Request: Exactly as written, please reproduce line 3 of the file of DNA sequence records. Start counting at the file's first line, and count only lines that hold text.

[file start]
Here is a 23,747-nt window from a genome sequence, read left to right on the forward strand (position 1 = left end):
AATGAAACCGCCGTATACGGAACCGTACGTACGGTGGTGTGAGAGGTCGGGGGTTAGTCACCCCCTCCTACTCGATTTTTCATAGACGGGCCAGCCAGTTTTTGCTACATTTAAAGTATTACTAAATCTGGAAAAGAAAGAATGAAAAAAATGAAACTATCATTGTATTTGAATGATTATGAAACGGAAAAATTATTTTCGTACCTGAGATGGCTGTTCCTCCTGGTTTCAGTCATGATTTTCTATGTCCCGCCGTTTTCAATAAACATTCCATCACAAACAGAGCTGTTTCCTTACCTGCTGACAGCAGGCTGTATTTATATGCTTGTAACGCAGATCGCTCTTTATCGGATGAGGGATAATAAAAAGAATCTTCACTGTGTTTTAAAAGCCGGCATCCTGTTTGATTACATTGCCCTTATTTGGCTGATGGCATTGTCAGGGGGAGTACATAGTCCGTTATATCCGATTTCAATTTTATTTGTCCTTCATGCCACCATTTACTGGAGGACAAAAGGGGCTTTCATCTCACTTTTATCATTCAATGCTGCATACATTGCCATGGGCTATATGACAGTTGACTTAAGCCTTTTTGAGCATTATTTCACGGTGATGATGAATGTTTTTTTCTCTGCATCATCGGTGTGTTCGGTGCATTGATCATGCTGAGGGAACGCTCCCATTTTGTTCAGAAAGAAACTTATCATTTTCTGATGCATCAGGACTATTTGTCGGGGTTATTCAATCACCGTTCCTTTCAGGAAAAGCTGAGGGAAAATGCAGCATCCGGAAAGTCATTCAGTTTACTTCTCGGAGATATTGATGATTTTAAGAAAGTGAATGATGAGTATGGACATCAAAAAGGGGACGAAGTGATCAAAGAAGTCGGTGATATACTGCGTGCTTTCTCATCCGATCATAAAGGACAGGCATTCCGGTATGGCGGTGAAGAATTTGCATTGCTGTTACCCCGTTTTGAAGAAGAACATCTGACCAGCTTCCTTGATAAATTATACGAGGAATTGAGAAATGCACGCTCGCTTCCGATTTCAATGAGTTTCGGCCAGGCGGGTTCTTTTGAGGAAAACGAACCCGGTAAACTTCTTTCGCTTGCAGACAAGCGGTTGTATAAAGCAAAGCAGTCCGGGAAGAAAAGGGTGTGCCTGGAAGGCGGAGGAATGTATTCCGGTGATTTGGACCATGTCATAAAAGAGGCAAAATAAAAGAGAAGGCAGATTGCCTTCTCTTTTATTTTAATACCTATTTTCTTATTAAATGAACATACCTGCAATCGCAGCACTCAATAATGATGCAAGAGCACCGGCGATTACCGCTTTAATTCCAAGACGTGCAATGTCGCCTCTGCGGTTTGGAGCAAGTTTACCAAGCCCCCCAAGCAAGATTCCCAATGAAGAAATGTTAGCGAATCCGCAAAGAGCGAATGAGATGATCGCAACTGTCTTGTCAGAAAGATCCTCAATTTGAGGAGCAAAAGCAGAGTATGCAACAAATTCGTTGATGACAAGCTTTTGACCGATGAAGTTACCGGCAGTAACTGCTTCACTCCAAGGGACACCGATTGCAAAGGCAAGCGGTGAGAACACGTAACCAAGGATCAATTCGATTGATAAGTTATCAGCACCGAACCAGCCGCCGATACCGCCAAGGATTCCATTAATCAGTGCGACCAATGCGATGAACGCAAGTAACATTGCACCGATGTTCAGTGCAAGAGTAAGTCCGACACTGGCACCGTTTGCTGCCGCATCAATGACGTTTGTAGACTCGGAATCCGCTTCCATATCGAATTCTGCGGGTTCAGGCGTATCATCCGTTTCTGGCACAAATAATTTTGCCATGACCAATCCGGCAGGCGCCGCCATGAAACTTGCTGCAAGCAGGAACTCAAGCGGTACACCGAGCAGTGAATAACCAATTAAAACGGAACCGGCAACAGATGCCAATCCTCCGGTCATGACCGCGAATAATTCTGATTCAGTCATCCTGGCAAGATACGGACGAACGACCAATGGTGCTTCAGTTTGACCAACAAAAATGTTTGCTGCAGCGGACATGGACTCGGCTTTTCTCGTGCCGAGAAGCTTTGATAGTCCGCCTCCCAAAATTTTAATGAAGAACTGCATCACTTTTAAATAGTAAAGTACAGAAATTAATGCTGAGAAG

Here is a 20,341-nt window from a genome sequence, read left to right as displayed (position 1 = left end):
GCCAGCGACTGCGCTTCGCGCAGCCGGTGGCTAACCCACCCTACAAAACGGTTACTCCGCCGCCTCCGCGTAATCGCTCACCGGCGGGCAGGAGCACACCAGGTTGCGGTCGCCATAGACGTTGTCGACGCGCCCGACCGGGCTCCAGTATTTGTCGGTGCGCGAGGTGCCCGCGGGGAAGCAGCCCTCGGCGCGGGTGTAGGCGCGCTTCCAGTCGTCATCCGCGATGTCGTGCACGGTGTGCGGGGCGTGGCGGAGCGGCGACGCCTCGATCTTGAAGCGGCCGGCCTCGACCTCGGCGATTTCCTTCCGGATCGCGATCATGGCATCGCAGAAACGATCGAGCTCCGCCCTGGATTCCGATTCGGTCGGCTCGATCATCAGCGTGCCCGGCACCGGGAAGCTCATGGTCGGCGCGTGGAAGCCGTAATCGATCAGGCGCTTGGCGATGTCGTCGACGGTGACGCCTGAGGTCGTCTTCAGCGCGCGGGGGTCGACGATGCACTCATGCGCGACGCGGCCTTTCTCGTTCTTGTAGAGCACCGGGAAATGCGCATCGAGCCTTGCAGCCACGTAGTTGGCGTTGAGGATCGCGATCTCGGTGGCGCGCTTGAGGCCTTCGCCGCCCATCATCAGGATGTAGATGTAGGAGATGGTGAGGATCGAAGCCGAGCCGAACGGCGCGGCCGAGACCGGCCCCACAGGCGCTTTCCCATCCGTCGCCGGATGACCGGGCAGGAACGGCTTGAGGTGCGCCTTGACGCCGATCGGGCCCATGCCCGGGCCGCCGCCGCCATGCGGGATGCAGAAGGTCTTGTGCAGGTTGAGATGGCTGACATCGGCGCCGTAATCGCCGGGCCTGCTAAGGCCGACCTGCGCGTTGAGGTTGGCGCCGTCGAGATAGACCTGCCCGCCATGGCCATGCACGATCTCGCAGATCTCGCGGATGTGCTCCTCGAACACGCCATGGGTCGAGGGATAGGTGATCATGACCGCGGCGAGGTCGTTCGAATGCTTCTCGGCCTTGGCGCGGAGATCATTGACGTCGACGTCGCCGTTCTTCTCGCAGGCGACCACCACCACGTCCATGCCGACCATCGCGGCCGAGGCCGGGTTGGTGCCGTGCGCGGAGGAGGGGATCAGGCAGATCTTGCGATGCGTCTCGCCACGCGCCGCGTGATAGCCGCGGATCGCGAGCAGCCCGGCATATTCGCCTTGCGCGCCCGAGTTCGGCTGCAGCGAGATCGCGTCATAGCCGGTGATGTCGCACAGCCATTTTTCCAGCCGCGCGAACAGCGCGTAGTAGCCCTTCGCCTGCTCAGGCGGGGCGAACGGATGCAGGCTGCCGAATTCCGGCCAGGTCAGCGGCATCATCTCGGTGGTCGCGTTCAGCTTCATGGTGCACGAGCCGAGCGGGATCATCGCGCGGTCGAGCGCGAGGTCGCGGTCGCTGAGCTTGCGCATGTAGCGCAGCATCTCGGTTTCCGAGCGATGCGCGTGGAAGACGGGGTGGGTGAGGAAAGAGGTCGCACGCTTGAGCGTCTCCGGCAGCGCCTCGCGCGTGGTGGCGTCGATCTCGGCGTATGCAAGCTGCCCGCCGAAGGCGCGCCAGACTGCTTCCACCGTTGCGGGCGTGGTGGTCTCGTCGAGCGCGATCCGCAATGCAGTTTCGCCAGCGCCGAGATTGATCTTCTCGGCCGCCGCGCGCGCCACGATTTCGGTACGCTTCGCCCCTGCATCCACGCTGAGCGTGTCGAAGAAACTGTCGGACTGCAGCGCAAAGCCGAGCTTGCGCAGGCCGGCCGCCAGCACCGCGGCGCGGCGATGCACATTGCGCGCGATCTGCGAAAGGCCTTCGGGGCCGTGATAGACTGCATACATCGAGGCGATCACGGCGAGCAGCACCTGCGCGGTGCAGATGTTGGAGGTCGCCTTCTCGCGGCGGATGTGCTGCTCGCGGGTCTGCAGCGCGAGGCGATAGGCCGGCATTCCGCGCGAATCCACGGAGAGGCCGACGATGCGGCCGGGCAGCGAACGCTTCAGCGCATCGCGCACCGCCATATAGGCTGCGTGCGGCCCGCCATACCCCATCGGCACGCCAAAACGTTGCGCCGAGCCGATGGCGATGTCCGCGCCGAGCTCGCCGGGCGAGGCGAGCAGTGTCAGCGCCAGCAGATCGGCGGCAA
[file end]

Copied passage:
Here is a 20,341-nt window from a genome sequence, read left to right as displayed (position 1 = left end):